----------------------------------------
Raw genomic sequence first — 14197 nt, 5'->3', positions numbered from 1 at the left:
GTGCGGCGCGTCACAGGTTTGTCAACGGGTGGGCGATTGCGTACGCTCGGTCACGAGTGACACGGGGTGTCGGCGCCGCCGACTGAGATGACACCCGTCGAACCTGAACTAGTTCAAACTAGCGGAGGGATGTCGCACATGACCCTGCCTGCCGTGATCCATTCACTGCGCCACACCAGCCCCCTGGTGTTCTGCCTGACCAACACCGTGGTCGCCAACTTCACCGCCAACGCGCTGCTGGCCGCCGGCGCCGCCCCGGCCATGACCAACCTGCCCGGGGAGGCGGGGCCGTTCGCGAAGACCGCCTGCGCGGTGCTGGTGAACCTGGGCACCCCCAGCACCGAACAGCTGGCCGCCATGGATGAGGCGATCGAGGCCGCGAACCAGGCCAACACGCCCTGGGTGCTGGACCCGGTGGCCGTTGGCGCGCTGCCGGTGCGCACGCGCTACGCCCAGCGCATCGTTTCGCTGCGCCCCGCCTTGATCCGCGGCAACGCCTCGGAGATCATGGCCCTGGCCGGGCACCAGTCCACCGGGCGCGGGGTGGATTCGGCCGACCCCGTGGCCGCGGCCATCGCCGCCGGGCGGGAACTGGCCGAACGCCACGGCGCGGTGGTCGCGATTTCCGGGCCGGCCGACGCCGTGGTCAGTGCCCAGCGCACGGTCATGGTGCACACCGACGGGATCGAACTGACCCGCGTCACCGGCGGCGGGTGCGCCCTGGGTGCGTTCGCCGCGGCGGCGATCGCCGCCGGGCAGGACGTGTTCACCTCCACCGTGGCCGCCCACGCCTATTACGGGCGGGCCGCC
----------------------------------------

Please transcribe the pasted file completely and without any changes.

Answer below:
Raw genomic sequence first — 14197 nt, 5'->3', positions numbered from 1 at the left:
GTGCGGCGCGTCACAGGTTTGTCAACGGGTGGGCGATTGCGTACGCTCGGTCACGAGTGACACGGGGTGTCGGCGCCGCCGACTGAGATGACACCCGTCGAACCTGAACTAGTTCAAACTAGCGGAGGGATGTCGCACATGACCCTGCCTGCCGTGATCCATTCACTGCGCCACACCAGCCCCCTGGTGTTCTGCCTGACCAACACCGTGGTCGCCAACTTCACCGCCAACGCGCTGCTGGCCGCCGGCGCCGCCCCGGCCATGACCAACCTGCCCGGGGAGGCGGGGCCGTTCGCGAAGACCGCCTGCGCGGTGCTGGTGAACCTGGGCACCCCCAGCACCGAACAGCTGGCCGCCATGGATGAGGCGATCGAGGCCGCGAACCAGGCCAACACGCCCTGGGTGCTGGACCCGGTGGCCGTTGGCGCGCTGCCGGTGCGCACGCGCTACGCCCAGCGCATCGTTTCGCTGCGCCCCGCCTTGATCCGCGGCAACGCCTCGGAGATCATGGCCCTGGCCGGGCACCAGTCCACCGGGCGCGGGGTGGATTCGGCCGACCCCGTGGCCGCGGCCATCGCCGCCGGGCGGGAACTGGCCGAACGCCACGGCGCGGTGGTCGCGATTTCCGGGCCGGCCGACGCCGTGGTCAGTGCCCAGCGCACGGTCATGGTGCACACCGACGGGATCGAACTGACCCGCGTCACCGGCGGCGGGTGCGCCCTGGGTGCGTTCGCCGCGGCGGCGATCGCCGCCGGGCAGGACGTGTTCACCTCCACCGTGGCCGCCCACGCCTATTACGGGCGGGCCGCC